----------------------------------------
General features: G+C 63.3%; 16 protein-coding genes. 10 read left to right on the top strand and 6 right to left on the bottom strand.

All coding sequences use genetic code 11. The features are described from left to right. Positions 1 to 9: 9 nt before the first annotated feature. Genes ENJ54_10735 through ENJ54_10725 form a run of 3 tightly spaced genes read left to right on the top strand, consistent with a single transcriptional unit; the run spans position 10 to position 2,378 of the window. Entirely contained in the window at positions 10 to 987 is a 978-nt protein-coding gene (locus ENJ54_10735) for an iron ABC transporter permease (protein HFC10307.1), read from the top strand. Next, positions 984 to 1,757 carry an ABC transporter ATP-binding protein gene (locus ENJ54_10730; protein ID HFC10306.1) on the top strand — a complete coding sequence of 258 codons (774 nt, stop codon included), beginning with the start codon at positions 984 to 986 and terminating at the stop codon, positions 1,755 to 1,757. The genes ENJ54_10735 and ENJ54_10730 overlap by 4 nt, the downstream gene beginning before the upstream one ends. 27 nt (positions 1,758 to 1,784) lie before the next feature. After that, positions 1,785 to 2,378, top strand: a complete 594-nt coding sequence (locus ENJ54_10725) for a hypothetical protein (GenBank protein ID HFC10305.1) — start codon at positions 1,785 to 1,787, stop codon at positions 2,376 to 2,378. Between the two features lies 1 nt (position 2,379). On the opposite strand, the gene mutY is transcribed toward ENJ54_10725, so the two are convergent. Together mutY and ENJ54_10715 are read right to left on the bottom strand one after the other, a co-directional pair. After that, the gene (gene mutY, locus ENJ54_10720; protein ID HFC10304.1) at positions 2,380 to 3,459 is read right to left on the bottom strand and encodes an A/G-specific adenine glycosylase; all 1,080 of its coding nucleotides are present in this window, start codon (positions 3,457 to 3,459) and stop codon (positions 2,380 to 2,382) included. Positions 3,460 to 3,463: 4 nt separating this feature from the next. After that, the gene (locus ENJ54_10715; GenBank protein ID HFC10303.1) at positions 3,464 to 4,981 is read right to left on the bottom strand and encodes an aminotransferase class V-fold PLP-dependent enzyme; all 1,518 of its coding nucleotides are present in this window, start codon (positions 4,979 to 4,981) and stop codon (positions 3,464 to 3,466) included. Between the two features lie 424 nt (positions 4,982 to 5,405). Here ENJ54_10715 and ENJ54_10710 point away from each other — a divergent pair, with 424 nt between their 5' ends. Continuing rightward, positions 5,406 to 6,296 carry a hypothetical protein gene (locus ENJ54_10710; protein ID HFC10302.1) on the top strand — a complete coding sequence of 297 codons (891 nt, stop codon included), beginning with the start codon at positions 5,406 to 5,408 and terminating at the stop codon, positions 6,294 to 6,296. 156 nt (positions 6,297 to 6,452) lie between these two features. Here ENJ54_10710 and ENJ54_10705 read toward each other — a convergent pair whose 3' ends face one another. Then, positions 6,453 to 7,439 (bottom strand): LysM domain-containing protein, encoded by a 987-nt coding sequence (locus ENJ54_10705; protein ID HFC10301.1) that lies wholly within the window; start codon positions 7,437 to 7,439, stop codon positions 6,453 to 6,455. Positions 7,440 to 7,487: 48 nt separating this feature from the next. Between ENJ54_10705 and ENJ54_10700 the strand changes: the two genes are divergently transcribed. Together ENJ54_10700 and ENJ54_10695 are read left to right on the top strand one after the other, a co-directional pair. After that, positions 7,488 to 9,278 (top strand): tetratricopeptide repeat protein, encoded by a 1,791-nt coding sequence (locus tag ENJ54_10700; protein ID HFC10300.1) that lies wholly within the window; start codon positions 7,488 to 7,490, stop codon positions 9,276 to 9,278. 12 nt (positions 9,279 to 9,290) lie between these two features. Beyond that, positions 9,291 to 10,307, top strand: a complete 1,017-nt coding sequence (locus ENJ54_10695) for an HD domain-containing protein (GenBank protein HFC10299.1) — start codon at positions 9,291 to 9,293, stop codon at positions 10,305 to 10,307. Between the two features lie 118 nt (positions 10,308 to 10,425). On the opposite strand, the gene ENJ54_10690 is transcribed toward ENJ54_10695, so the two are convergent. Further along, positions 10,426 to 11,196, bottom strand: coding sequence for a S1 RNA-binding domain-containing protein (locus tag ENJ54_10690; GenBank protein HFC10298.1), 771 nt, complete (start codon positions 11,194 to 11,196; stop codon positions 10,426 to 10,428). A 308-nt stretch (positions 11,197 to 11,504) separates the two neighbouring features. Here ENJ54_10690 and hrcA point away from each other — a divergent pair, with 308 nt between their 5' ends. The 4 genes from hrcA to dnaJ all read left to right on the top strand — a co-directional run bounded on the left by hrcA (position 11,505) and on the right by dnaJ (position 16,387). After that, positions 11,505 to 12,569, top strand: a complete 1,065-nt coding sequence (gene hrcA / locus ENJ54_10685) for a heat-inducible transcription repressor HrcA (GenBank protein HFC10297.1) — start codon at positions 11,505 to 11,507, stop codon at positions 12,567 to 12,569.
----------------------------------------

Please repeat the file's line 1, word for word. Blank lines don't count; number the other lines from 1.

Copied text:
General features: G+C 63.3%; 16 protein-coding genes. 10 read left to right on the top strand and 6 right to left on the bottom strand.